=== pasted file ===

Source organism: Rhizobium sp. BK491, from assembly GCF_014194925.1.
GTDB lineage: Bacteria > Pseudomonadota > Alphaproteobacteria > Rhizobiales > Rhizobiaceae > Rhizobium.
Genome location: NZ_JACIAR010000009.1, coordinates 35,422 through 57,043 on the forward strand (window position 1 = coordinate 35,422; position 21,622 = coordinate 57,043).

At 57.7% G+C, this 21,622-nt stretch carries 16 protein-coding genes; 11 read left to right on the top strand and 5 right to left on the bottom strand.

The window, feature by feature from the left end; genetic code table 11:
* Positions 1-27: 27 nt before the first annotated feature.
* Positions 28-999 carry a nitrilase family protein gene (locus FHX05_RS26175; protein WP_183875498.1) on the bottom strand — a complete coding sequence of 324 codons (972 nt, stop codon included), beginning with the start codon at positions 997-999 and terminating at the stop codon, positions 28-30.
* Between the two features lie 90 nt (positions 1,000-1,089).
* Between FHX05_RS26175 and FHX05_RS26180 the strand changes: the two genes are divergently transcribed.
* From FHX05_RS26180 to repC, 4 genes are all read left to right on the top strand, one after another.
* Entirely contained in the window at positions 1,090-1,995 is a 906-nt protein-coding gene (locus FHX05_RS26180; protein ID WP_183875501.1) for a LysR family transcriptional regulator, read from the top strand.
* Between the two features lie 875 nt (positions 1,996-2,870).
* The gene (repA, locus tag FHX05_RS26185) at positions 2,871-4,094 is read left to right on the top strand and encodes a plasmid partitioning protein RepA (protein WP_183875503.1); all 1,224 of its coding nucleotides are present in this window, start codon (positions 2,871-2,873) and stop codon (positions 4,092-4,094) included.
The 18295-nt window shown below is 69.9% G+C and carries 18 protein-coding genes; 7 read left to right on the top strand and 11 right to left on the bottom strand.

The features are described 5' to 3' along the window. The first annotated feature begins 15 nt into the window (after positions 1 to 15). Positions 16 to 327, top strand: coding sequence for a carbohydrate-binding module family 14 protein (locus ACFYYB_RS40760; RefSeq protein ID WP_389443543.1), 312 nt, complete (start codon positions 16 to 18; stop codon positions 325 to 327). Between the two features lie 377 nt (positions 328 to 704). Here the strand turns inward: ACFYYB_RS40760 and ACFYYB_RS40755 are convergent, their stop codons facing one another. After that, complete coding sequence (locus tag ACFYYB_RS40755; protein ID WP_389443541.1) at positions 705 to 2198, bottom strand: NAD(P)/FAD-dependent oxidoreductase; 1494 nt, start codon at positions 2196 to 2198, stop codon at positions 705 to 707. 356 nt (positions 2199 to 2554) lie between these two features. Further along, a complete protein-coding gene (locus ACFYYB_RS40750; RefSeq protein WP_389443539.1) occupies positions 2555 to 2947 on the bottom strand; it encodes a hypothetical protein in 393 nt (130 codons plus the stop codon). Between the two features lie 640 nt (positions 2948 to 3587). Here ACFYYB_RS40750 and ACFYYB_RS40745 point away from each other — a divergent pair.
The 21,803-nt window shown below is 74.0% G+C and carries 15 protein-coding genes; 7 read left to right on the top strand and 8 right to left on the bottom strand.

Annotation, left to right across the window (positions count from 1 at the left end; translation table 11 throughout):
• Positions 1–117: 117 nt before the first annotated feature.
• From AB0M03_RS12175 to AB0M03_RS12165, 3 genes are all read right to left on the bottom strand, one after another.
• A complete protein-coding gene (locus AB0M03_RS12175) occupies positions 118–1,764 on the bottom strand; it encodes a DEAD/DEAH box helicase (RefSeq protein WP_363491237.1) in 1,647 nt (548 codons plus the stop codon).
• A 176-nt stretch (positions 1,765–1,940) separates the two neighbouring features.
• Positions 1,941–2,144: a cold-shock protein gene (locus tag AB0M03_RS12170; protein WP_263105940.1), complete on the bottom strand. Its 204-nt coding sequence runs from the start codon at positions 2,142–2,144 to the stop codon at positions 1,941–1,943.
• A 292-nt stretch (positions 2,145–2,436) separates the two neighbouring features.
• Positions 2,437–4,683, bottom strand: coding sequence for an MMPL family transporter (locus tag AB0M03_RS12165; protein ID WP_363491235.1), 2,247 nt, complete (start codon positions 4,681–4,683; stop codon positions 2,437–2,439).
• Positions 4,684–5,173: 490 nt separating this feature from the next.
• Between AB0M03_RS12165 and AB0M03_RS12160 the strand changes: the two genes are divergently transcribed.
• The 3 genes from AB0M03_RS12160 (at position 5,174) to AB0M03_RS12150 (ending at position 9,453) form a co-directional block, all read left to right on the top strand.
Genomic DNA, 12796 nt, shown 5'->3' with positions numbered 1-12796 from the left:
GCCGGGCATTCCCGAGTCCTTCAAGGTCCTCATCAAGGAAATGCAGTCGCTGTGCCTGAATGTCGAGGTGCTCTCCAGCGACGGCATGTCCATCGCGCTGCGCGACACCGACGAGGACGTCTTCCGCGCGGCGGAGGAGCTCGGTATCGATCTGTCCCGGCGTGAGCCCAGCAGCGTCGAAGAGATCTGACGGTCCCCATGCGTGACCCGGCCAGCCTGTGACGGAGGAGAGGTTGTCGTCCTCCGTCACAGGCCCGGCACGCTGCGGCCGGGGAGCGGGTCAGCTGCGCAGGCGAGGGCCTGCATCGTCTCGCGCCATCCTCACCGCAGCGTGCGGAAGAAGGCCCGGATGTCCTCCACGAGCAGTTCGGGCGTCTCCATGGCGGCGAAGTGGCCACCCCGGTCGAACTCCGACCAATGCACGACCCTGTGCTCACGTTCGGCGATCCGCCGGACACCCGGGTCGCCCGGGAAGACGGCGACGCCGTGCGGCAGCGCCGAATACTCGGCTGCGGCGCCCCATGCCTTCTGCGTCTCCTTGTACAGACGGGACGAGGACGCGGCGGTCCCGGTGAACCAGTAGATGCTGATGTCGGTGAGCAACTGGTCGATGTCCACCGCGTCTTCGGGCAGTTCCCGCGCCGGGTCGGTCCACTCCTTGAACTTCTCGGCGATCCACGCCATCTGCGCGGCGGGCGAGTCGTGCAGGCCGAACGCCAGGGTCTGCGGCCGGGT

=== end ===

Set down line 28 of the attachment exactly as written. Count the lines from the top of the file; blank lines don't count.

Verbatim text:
Genomic DNA, 12796 nt, shown 5'->3' with positions numbered 1-12796 from the left: